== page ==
I do feel strongly that it’s important to create roles for people of color, including for Asian-Americans, and for Hapas and other multiracial people—it’s important to see ourselves reflected back in the art /culture/media we experience and interact with; it’s important to see other underrepresented folks in that same art/culture/media; it’s important on the level of giving opportunities and employment to actors of color. I naturally write characters who are mixed and POC, so my impulse to write these characters probably precedes my sense of responsibility to do so, but it’s definitely something I’m very aware of as both a writer and as a reader/watcher/consumer.
And as a reader/watcher/consumer –we’re still so underrepresented in the stories that get amplified that I still get a gut-level thrill whenever I see a central, complex character who is Hapa or asian am. It’s been getting a little better—in theater, it’s been exciting and gratifying to see more mixed playwrights telling those stories. Leah Nanako Winkler and Susan Soon He Stanton are two incredible Hapa writers who immediately come to mind.
What’s next for Trigger and yourself?
After working with Leviathan on Trigger, I had a workshop production of another play, The Opportunities of Extinction, at Cherry Lane Theatre in New York, directed by Ed Iskandar. I’m now in the middle of rehearsals for another production of the same play with Broken Nose Theater, in Chicago (opening in June). And I’m doing a workshop of my play Fruiting Bodies in June, at New Dramatists, with director Shelley Butler. Thanks for asking.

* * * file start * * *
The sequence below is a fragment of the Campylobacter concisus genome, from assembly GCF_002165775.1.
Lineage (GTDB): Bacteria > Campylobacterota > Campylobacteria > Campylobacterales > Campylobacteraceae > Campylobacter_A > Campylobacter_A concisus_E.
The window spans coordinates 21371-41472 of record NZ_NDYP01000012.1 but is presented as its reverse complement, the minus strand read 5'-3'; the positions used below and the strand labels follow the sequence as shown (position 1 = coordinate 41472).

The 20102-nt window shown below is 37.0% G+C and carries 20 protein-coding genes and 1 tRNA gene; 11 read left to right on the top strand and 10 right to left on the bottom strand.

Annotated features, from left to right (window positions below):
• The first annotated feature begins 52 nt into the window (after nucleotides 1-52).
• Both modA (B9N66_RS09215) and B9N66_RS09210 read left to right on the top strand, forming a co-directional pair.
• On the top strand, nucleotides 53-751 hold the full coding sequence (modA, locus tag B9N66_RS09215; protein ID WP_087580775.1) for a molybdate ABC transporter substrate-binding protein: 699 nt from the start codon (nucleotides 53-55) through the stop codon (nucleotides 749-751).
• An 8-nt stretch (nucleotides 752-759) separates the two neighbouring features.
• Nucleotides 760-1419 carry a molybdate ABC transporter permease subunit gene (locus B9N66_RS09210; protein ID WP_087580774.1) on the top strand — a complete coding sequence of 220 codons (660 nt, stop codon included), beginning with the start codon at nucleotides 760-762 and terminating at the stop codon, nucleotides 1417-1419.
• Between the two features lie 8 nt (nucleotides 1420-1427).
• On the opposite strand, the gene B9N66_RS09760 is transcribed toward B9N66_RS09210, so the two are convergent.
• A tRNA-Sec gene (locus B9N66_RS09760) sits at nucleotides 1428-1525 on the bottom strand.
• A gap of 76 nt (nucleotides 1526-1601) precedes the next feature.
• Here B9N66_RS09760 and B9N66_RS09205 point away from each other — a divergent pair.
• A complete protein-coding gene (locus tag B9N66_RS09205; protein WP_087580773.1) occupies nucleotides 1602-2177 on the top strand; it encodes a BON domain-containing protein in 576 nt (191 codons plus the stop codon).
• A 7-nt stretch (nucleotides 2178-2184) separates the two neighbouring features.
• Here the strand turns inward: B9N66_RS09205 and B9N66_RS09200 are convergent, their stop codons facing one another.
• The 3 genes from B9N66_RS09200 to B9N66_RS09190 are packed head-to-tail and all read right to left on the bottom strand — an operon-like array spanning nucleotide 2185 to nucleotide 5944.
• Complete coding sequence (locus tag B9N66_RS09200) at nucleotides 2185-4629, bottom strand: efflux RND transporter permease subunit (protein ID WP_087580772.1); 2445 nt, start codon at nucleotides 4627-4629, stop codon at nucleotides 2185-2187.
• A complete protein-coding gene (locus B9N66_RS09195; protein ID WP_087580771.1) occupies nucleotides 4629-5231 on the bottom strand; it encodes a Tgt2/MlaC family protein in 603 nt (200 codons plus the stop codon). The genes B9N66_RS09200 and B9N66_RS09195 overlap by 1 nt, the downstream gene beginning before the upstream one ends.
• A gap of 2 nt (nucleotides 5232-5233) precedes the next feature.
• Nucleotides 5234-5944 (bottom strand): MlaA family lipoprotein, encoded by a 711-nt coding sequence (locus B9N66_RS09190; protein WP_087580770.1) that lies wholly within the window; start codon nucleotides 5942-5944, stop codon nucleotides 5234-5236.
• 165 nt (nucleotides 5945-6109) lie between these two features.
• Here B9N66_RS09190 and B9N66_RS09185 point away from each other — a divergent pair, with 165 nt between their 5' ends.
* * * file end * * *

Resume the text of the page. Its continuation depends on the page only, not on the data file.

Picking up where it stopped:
END OF INTERVIEW
Sam Chanse's plays include The Opportunities of Extinction, Trigger,and Fruiting Bodies. She is a resident playwright at New Dramatists, a MacDowell Fellow, and a member of the Ma-Yi Writers' Lab. Her solo play, Lydia’s Funeral Video, is published by Kaya Press. More information at www.samchanse.com.
Alex Chester is the creator and producer of the theatre company WeSoHapa - a theatre based on diversity and inclusion. She is a New York City based columnist for On Stage Blog and contributing writer for ManhattanDigest.com and HuffPo. She also hosts a podcast with fellow writer Melissa Slaughter, We're Not All Ninjas. Follow her on Twitter/Instagram @AlexFChester if you like food and cats.
Melissa has lived in all four time zones in the contiguous United States. A former actor in Seattle, WA, Melissa now resides in NYC as a content creator. She is the producer of the We're Not All Ninjas podcast, which she also hosts with fellow Hapa Mag writer, Alex Chester. Melissa also writes for online blogs Nerdophiles and The Nerds of Color. Find her @NotAllNinjasPod.